So is a crown going to make your dentist rich and possibly the most visited friend from your address book? No, as you’ll hopefully only be having to see your dentist for two visits.
Prepare to be crowned! You’ll be expecting some pain coming your way when you hear that your tooth will be “filed down” and “”smoothed out”. Don’t worry, like everything in the dentist’s lair it’s a lot less stressful than it actually sounds. For one thing this tooth preparation will be eased off with the apllication of a local anaesthetic, so goodbye pain!
Now you want your tooth to look like yours don’t you? So part of this preparation will involve a moulded impression being taken of your tooth. Remember what fun you had as a child making hand impressions in moulding clay or even mud? Well this is precisely the same idea, except the target is now your precious tooth that needs restoring. At the same time the dentist will be doing some very clever dental colour matching to make sure that when your crown is affixed it will match the rest of your teeth.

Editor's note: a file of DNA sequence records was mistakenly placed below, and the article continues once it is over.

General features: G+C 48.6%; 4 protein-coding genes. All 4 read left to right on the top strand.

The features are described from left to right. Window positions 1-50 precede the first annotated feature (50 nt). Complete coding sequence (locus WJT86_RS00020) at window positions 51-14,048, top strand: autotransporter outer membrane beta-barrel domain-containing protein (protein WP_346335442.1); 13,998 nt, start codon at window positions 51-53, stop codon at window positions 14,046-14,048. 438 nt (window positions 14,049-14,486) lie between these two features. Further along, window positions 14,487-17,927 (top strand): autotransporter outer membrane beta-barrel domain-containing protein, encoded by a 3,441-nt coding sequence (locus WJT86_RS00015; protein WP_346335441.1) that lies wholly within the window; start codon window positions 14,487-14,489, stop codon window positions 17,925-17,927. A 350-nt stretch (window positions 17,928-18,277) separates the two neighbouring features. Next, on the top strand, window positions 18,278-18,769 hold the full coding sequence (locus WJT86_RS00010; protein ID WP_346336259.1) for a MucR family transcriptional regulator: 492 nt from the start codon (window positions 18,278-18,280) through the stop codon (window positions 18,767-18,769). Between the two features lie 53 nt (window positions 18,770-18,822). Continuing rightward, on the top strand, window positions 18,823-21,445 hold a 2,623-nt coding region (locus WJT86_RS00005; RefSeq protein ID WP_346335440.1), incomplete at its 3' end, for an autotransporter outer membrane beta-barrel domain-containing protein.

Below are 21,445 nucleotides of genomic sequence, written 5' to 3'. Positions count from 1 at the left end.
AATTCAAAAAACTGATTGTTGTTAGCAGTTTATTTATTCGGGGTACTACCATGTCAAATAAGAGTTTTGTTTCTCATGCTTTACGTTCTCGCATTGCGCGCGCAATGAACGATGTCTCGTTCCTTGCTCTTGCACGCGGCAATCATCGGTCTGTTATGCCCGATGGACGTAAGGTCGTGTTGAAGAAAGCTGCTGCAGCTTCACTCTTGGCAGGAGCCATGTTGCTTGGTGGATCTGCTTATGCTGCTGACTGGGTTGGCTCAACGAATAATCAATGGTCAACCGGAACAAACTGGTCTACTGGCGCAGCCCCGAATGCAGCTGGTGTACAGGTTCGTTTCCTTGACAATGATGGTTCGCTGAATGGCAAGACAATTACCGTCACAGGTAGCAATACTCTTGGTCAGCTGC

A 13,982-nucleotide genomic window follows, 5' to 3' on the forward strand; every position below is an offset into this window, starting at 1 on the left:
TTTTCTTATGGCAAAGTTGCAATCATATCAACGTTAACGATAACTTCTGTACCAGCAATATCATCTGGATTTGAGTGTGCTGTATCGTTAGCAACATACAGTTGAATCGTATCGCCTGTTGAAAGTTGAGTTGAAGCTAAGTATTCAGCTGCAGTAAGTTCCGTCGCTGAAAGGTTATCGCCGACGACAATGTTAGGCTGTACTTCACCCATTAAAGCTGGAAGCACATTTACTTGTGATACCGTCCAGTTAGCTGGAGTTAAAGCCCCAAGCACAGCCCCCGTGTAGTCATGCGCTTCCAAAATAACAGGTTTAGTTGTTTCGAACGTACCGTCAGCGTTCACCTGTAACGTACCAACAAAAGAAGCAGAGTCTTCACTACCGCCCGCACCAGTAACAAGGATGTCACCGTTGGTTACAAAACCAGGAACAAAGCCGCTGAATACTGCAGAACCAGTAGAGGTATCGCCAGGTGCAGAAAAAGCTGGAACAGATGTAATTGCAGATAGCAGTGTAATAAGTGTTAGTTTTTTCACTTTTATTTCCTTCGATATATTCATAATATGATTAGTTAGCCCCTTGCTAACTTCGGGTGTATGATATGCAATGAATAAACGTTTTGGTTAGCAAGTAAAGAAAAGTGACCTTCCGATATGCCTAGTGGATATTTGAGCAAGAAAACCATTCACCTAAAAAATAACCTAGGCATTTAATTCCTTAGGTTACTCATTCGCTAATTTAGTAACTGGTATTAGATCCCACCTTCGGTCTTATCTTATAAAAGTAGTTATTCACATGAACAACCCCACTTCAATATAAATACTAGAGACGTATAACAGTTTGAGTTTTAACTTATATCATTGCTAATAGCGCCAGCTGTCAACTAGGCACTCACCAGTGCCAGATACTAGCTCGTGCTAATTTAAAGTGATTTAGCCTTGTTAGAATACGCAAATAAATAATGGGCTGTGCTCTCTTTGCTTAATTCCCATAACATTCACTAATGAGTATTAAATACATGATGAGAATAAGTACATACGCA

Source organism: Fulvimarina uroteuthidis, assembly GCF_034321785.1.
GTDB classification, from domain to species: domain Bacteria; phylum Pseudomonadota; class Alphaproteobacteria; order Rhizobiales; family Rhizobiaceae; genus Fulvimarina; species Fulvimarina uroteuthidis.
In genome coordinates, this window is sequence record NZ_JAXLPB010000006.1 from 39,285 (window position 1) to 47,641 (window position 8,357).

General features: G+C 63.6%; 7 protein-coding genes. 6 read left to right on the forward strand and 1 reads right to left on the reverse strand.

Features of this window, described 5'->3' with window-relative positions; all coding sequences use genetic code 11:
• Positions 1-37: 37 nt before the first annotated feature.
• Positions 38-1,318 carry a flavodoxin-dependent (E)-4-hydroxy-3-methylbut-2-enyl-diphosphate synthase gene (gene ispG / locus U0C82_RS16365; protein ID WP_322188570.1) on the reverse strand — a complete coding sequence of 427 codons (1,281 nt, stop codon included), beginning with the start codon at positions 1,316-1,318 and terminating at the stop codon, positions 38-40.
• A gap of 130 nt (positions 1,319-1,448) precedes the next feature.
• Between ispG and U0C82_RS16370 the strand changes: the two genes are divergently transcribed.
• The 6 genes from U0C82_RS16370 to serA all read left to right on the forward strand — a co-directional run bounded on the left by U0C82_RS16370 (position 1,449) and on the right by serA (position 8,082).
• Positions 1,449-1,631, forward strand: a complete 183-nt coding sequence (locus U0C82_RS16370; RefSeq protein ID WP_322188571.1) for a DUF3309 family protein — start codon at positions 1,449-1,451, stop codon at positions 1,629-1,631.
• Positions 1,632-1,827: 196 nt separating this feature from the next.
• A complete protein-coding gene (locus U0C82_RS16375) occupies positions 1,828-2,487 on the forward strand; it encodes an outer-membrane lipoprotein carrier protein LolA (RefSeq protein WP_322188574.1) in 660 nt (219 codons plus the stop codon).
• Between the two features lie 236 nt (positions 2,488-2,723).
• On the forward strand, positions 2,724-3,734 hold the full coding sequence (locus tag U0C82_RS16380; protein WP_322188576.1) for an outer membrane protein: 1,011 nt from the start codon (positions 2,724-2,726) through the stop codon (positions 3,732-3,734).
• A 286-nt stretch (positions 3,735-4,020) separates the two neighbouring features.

At last things will start to look better even at this stage as you’ll be leaving the dental surgery with a brand new, albeit temporary crown, while the real deal will be prepared by a dental technician in a high tech laboratory.
You’re almost there to that fabled film star smile. You’ll return to the surgery two weeks later for the fitting of your crown. If you didn’t like the anasthesia last time than you’ll have the option of forgoing it on this visit, because the process is a lot quicker and less painless on this visit. Some dentists even have the art down to a twenty minute visit for the actual crown fitting.
A Mitchell’s carver is used to remove your temporary crown and a strong dental adhesive (normally polycarbonate, or aquacam to industry professionals) is used to affix the prepared crown.
You’ll leave the dentist quite happy to beam out your brand new smile to every passerby. Just make sure that you look after your teeth this time! The secured crown is plenty strong and could last a very long time. But as the years go on many people could choose to go back and refit a new crown on average every ten years. And why not, since it is such an easy process.